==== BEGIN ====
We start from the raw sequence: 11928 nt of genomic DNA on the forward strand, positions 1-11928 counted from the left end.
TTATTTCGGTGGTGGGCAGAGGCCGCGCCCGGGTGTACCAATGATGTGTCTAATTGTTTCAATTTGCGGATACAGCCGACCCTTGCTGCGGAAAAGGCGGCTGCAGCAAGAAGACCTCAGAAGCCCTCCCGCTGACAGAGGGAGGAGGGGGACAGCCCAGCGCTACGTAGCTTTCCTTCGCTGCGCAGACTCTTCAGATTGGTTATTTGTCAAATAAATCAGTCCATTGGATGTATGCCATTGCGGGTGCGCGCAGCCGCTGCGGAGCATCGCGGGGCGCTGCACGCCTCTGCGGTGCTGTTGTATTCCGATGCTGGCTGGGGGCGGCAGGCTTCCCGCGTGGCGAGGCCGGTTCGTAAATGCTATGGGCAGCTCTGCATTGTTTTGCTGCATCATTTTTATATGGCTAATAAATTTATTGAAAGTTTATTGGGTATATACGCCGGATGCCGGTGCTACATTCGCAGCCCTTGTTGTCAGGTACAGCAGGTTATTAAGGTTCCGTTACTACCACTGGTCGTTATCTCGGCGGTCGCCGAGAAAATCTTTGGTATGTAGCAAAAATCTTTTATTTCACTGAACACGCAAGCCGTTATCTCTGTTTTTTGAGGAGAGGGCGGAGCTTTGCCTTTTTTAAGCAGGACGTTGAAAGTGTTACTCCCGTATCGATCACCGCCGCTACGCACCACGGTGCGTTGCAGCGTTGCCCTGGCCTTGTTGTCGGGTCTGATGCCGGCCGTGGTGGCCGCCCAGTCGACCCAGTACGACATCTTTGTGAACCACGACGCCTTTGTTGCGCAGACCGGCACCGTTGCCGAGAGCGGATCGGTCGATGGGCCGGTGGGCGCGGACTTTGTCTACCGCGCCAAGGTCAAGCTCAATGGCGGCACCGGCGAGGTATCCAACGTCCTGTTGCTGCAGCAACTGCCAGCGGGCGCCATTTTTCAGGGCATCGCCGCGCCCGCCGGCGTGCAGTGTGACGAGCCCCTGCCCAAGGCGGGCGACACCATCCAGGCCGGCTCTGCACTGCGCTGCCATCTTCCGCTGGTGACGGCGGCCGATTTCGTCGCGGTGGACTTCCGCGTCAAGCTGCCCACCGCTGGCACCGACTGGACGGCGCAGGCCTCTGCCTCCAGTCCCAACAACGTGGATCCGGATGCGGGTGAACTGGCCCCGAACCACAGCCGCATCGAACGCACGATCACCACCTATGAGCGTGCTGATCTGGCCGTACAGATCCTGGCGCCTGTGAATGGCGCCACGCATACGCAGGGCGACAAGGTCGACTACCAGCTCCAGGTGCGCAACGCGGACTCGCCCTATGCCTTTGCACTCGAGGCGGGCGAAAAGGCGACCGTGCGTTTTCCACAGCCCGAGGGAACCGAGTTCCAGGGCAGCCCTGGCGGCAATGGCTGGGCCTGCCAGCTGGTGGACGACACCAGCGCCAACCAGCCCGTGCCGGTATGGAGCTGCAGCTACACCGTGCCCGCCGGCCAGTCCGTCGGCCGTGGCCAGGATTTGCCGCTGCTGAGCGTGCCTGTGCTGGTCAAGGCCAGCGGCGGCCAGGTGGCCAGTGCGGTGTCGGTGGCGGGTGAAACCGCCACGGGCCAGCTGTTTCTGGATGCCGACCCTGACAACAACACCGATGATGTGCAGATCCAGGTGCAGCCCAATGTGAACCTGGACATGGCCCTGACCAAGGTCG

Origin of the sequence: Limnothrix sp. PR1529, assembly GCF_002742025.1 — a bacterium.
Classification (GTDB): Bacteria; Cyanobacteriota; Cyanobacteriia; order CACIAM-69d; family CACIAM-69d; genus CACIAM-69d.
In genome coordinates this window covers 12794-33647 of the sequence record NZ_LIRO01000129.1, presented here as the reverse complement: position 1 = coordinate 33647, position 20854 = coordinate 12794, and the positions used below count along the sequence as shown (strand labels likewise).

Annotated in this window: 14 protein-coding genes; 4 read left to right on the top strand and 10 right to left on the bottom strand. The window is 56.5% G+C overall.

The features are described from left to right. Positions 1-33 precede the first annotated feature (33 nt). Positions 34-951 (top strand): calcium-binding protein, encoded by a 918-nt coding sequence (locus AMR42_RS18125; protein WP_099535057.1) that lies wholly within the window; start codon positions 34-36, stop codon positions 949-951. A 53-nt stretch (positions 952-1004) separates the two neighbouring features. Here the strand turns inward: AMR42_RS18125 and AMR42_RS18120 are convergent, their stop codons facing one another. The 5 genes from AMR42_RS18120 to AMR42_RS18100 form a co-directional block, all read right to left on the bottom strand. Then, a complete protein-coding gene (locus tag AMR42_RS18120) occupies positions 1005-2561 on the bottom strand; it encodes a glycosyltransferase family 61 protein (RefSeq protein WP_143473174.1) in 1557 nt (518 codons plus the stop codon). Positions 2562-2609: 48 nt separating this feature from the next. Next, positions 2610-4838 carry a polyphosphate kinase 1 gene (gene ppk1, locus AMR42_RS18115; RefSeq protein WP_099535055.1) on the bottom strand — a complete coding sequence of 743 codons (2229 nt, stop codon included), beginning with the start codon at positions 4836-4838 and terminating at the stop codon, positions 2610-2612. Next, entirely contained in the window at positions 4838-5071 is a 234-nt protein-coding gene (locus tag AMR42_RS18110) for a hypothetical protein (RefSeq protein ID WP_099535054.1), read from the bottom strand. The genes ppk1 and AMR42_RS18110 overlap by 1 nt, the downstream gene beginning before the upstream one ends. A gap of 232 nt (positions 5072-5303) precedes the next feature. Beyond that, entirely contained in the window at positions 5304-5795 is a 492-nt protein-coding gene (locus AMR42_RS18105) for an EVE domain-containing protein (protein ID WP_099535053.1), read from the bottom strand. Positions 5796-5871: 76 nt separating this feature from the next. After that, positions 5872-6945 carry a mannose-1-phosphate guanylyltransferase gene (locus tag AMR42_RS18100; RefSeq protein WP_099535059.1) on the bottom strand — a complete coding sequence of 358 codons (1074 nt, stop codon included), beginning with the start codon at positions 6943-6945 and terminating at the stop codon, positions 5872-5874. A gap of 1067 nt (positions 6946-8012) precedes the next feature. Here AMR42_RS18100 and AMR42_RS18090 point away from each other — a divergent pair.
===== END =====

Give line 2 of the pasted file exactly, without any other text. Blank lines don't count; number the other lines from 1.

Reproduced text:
TTATTTCGGTGGTGGGCAGAGGCCGCGCCCGGGTGTACCAATGATGTGTCTAATTGTTTCAATTTGCGGATACAGCCGACCCTTGCTGCGGAAAAGGCGGCTGCAGCAAGAAGACCTCAGAAGCCCTCCCGCTGACAGAGGGAGGAGGGGGACAGCCCAGCGCTACGTAGCTTTCCTTCGCTGCGCAGACTCTTCAGATTGGTTATTTGTCAAATAAATCAGTCCATTGGATGTATGCCATTGCGGGTGCGCGCAGCCGCTGCGGAGCATCGCGGGGCGCTGCACGCCTCTGCGGTGCTGTTGTATTCCGATGCTGGCTGGGGGCGGCAGGCTTCCCGCGTGGCGAGGCCGGTTCGTAAATGCTATGGGCAGCTCTGCATTGTTTTGCTGCATCATTTTTATATGGCTAATAAATTTATTGAAAGTTTATTGGGTATATACGCCGGATGCCGGTGCTACATTCGCAGCCCTTGTTGTCAGGTACAGCAGGTTATTAAGGTTCCGTTACTACCACTGGTCGTTATCTCGGCGGTCGCCGAGAAAATCTTTGGTATGTAGCAAAAATCTTTTATTTCACTGAACACGCAAGCCGTTATCTCTGTTTTTTGAGGAGAGGGCGGAGCTTTGCCTTTTTTAAGCAGGACGTTGAAAGTGTTACTCCCGTATCGATCACCGCCGCTACGCACCACGGTGCGTTGCAGCGTTGCCCTGGCCTTGTTGTCGGGTCTGATGCCGGCCGTGGTGGCCGCCCAGTCGACCCAGTACGACATCTTTGTGAACCACGACGCCTTTGTTGCGCAGACCGGCACCGTTGCCGAGAGCGGATCGGTCGATGGGCCGGTGGGCGCGGACTTTGTCTACCGCGCCAAGGTCAAGCTCAATGGCGGCACCGGCGAGGTATCCAACGTCCTGTTGCTGCAGCAACTGCCAGCGGGCGCCATTTTTCAGGGCATCGCCGCGCCCGCCGGCGTGCAGTGTGACGAGCCCCTGCCCAAGGCGGGCGACACCATCCAGGCCGGCTCTGCACTGCGCTGCCATCTTCCGCTGGTGACGGCGGCCGATTTCGTCGCGGTGGACTTCCGCGTCAAGCTGCCCACCGCTGGCACCGACTGGACGGCGCAGGCCTCTGCCTCCAGTCCCAACAACGTGGATCCGGATGCGGGTGAACTGGCCCCGAACCACAGCCGCATCGAACGCACGATCACCACCTATGAGCGTGCTGATCTGGCCGTACAGATCCTGGCGCCTGTGAATGGCGCCACGCATACGCAGGGCGACAAGGTCGACTACCAGCTCCAGGTGCGCAACGCGGACTCGCCCTATGCCTTTGCACTCGAGGCGGGCGAAAAGGCGACCGTGCGTTTTCCACAGCCCGAGGGAACCGAGTTCCAGGGCAGCCCTGGCGGCAATGGCTGGGCCTGCCAGCTGGTGGACGACACCAGCGCCAACCAGCCCGTGCCGGTATGGAGCTGCAGCTACACCGTGCCCGCCGGCCAGTCCGTCGGCCGTGGCCAGGATTTGCCGCTGCTGAGCGTGCCTGTGCTGGTCAAGGCCAGCGGCGGCCAGGTGGCCAGTGCGGTGTCGGTGGCGGGTGAAACCGCCACGGGCCAGCTGTTTCTGGATGCCGACCCTGACAACAACACCGATGATGTGCAGATCCAGGTGCAGCCCAATGTGAACCTGGACATGGCCCTGACCAAGGTCG